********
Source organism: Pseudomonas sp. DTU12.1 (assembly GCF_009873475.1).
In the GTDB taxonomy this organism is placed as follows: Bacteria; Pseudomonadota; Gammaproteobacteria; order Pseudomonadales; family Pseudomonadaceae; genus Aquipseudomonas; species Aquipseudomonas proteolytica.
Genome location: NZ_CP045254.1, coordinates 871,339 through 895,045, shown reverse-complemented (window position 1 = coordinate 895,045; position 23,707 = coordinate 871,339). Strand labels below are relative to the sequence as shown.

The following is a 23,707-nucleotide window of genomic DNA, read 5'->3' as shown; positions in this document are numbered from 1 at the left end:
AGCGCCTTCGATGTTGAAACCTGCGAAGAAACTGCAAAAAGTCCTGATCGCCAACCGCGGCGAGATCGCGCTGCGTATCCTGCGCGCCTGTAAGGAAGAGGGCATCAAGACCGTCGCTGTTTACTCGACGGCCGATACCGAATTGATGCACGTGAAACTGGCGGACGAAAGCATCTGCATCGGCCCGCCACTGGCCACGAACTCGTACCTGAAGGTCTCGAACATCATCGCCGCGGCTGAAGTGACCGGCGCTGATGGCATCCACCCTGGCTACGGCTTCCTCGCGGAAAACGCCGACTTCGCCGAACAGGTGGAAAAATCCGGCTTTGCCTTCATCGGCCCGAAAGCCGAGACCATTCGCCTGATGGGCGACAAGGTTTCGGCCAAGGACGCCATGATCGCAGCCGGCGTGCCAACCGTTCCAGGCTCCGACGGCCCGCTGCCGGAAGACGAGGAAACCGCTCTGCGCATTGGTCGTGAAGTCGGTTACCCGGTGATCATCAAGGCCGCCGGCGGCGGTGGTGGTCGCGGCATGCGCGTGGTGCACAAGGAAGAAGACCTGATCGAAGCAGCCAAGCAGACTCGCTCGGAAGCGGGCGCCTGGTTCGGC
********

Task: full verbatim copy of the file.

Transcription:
Source organism: Pseudomonas sp. DTU12.1 (assembly GCF_009873475.1).
In the GTDB taxonomy this organism is placed as follows: Bacteria; Pseudomonadota; Gammaproteobacteria; order Pseudomonadales; family Pseudomonadaceae; genus Aquipseudomonas; species Aquipseudomonas proteolytica.
Genome location: NZ_CP045254.1, coordinates 871,339 through 895,045, shown reverse-complemented (window position 1 = coordinate 895,045; position 23,707 = coordinate 871,339). Strand labels below are relative to the sequence as shown.

The following is a 23,707-nucleotide window of genomic DNA, read 5'->3' as shown; positions in this document are numbered from 1 at the left end:
AGCGCCTTCGATGTTGAAACCTGCGAAGAAACTGCAAAAAGTCCTGATCGCCAACCGCGGCGAGATCGCGCTGCGTATCCTGCGCGCCTGTAAGGAAGAGGGCATCAAGACCGTCGCTGTTTACTCGACGGCCGATACCGAATTGATGCACGTGAAACTGGCGGACGAAAGCATCTGCATCGGCCCGCCACTGGCCACGAACTCGTACCTGAAGGTCTCGAACATCATCGCCGCGGCTGAAGTGACCGGCGCTGATGGCATCCACCCTGGCTACGGCTTCCTCGCGGAAAACGCCGACTTCGCCGAACAGGTGGAAAAATCCGGCTTTGCCTTCATCGGCCCGAAAGCCGAGACCATTCGCCTGATGGGCGACAAGGTTTCGGCCAAGGACGCCATGATCGCAGCCGGCGTGCCAACCGTTCCAGGCTCCGACGGCCCGCTGCCGGAAGACGAGGAAACCGCTCTGCGCATTGGTCGTGAAGTCGGTTACCCGGTGATCATCAAGGCCGCCGGCGGCGGTGGTGGTCGCGGCATGCGCGTGGTGCACAAGGAAGAAGACCTGATCGAAGCAGCCAAGCAGACTCGCTCGGAAGCGGGCGCCTGGTTCGGC